Meet Your Brain

For my final post in the series on the books that have made the biggest impact on my coaching practice, I choose Your Brain at Work by David Rock.  It outlines the implications of all the recent research in neuroscience to the way we function at work – as employees, as bosses.  There are several terrific takeaways from it, notably, that the pre-frontal cortex – the front of the brain where complex calculations take place, decisions get made and self regulation gets handled – is easily exhausted.  It needs a great deal of rest and glucose.  Our ability to think clearly, make good decisions and manage ourselves erodes steadily over the course of the work day. 

David Rock also shares his model expressing what people need for their brain to be at its best, known as the SCARF Model:

Status – a clear sense of our own self worth and the acknowledgement of this perception in our environment is critical to our brains feeling good.

Certainty – we crave certainty the way we crave sugar or any other reward.  We will avoid uncertainty at all costs.

Autonomy – it is critical that we feel as much control over our environment as we are capable of managing; loss of control is interpreted by the brain as a serious threat.

Relatedness – we will naturally find what we have in common to increase relatedness, we will move toward people with whom we can relate believing them to be like ourselves, and away from those to whom we cannot relate making them “other”.

Fairness – is as rewarding as food or sex, and when things are perceived as “unfair” it causes us to feel an intense sense of threat. 

 For more on The SCARF Model check out some of David’s YouTube videos.  The book is also a really fun read, and there is a lot more that what I can share here!

Habits Make All the Difference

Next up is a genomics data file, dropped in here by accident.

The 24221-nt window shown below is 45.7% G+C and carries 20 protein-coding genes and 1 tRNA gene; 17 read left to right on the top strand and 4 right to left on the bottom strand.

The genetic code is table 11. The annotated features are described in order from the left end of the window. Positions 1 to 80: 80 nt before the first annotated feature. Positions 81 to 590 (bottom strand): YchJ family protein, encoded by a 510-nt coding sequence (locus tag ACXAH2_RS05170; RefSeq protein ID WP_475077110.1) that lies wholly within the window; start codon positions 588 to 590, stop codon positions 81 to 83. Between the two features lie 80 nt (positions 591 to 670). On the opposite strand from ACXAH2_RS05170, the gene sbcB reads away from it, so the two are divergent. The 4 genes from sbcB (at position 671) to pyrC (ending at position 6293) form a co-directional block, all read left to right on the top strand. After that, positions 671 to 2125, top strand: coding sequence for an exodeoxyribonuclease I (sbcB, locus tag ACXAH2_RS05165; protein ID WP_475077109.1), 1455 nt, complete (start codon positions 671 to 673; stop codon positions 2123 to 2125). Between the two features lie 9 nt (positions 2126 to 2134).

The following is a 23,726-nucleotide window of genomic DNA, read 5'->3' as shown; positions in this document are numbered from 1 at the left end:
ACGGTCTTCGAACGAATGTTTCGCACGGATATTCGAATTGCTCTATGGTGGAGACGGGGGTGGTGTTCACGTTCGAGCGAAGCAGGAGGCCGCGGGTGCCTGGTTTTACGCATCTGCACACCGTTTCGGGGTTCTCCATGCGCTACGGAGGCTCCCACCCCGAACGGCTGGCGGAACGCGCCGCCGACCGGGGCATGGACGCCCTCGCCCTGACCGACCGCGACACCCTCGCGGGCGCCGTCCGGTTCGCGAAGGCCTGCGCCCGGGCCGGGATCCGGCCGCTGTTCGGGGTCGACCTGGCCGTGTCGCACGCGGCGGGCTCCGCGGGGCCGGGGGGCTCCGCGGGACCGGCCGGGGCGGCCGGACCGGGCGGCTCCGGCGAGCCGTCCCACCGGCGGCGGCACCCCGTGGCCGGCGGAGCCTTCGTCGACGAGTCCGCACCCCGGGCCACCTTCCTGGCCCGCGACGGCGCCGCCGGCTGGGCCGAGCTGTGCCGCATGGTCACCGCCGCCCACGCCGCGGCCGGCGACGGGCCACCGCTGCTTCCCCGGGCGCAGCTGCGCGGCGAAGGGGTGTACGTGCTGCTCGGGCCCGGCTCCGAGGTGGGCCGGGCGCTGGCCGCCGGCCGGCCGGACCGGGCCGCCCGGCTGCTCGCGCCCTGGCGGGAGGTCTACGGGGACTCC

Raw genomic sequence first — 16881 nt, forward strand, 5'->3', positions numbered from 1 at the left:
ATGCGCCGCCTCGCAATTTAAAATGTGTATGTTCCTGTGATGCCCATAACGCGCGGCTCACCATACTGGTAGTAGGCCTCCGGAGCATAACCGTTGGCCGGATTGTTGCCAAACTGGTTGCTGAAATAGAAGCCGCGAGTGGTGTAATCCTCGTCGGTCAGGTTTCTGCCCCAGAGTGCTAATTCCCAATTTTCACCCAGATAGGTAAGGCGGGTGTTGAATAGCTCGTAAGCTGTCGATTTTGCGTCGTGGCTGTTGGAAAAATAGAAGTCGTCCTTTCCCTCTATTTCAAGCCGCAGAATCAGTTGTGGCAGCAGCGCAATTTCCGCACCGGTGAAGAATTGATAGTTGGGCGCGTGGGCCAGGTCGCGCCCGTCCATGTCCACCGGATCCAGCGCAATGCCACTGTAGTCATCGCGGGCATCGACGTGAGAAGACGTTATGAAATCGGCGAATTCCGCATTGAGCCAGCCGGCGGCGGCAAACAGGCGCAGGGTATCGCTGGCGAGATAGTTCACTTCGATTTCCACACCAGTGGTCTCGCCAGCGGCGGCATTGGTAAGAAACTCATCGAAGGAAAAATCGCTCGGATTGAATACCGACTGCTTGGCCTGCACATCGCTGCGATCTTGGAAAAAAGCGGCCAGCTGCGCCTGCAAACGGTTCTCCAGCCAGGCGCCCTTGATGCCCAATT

The promise was books that rocked my coaching practice that are off the beaten path. OK, so maybe this one isn’t that original, and I must have stumbled on  The 7 Habits of Highly Effective People  by Steven Covey in Barnes and Noble because I can’t remember who recommended it.   But I have to say that from the day I read this book, I changed some habits that utterly altered the trajectory of my life.  I don’t think it is a coincidence that when I started doing what  Covey said (and let’s be clear, not everything, just a few things made a huge difference) my business took off, my household became more orderly and calm and my quality of life shot up.  I developed a reputation for being freakishly productive.  I feel that almost every other “self-help” book that came after this one simply fleshed out some of the good ideas that were here in the first place.  

In the section called Put First Things First, the 4 box quadrant probably made the biggest impact on me.  The idea is that we all can put every single thing we do into one of the four quadrants. 

  Urgent Not Urgent
Important QUADRANT I
crises, pressing problems, deadline-driven projects
QUADRANT II
prevention, Principle Centered  activities, relationship building, recognizing and leveraging new opportunities, planning the future, recreation
Not important QUADRANT III
interruptions, some calls, some mail, some reports, some meetings, popular activities
QUADRANT IV
trivia, busy work, some mail, some  phone calls time wasters, pleasant activities

The ones who spend the bulk of their time doing things in the “important” quadrants are simply going to have a much higher life satisfaction quotient.   This very concrete model gave me the courage to say no to things that did not fall into the Quadrants I or II.  Today, I let people assume I am extremely busy (everybody does) and if pressed I will admit that I am no busier than anyone else, just extremely focused on what is most important to me and ferociously choosy about what I focus on.  Don’t tell anyone.